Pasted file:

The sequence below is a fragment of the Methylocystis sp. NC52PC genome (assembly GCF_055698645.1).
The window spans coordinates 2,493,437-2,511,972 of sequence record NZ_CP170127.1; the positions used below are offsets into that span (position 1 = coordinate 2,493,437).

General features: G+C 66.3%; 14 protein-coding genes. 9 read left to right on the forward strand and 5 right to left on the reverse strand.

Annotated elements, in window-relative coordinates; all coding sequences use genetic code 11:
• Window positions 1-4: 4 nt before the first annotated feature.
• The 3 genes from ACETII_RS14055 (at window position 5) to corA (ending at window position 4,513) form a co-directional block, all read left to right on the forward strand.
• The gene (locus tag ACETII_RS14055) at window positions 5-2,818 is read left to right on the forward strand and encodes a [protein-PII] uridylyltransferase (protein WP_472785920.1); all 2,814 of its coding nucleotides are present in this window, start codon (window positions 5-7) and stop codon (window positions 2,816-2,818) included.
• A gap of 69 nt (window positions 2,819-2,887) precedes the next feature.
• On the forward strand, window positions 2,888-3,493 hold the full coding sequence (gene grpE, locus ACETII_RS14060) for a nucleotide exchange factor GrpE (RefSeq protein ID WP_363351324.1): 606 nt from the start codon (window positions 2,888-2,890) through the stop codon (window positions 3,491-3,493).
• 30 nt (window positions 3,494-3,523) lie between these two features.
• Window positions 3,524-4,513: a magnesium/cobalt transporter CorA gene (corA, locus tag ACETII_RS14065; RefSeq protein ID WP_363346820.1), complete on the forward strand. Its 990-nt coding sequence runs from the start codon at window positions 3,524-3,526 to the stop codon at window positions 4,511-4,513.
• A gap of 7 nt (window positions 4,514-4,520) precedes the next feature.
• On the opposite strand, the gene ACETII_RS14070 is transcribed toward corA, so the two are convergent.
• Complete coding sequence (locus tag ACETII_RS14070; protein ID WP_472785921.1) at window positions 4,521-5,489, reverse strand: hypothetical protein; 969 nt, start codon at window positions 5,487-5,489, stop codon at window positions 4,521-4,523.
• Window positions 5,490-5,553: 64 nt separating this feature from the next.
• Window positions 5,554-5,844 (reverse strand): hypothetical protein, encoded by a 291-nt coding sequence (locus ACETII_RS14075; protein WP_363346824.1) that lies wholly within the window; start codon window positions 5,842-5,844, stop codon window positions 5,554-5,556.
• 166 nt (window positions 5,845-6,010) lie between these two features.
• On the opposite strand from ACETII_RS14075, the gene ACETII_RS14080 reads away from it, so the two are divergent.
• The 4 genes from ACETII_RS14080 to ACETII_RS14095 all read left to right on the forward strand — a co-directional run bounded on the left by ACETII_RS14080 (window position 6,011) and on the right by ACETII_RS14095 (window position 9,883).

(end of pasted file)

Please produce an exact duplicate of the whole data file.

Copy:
The sequence below is a fragment of the Methylocystis sp. NC52PC genome (assembly GCF_055698645.1).
The window spans coordinates 2,493,437-2,511,972 of sequence record NZ_CP170127.1; the positions used below are offsets into that span (position 1 = coordinate 2,493,437).

General features: G+C 66.3%; 14 protein-coding genes. 9 read left to right on the forward strand and 5 right to left on the reverse strand.

Annotated elements, in window-relative coordinates; all coding sequences use genetic code 11:
• Window positions 1-4: 4 nt before the first annotated feature.
• The 3 genes from ACETII_RS14055 (at window position 5) to corA (ending at window position 4,513) form a co-directional block, all read left to right on the forward strand.
• The gene (locus tag ACETII_RS14055) at window positions 5-2,818 is read left to right on the forward strand and encodes a [protein-PII] uridylyltransferase (protein WP_472785920.1); all 2,814 of its coding nucleotides are present in this window, start codon (window positions 5-7) and stop codon (window positions 2,816-2,818) included.
• A gap of 69 nt (window positions 2,819-2,887) precedes the next feature.
• On the forward strand, window positions 2,888-3,493 hold the full coding sequence (gene grpE, locus ACETII_RS14060) for a nucleotide exchange factor GrpE (RefSeq protein ID WP_363351324.1): 606 nt from the start codon (window positions 2,888-2,890) through the stop codon (window positions 3,491-3,493).
• 30 nt (window positions 3,494-3,523) lie between these two features.
• Window positions 3,524-4,513: a magnesium/cobalt transporter CorA gene (corA, locus tag ACETII_RS14065; RefSeq protein ID WP_363346820.1), complete on the forward strand. Its 990-nt coding sequence runs from the start codon at window positions 3,524-3,526 to the stop codon at window positions 4,511-4,513.
• A gap of 7 nt (window positions 4,514-4,520) precedes the next feature.
• On the opposite strand, the gene ACETII_RS14070 is transcribed toward corA, so the two are convergent.
• Complete coding sequence (locus tag ACETII_RS14070; protein ID WP_472785921.1) at window positions 4,521-5,489, reverse strand: hypothetical protein; 969 nt, start codon at window positions 5,487-5,489, stop codon at window positions 4,521-4,523.
• Window positions 5,490-5,553: 64 nt separating this feature from the next.
• Window positions 5,554-5,844 (reverse strand): hypothetical protein, encoded by a 291-nt coding sequence (locus ACETII_RS14075; protein WP_363346824.1) that lies wholly within the window; start codon window positions 5,842-5,844, stop codon window positions 5,554-5,556.
• 166 nt (window positions 5,845-6,010) lie between these two features.
• On the opposite strand from ACETII_RS14075, the gene ACETII_RS14080 reads away from it, so the two are divergent.
• The 4 genes from ACETII_RS14080 to ACETII_RS14095 all read left to right on the forward strand — a co-directional run bounded on the left by ACETII_RS14080 (window position 6,011) and on the right by ACETII_RS14095 (window position 9,883).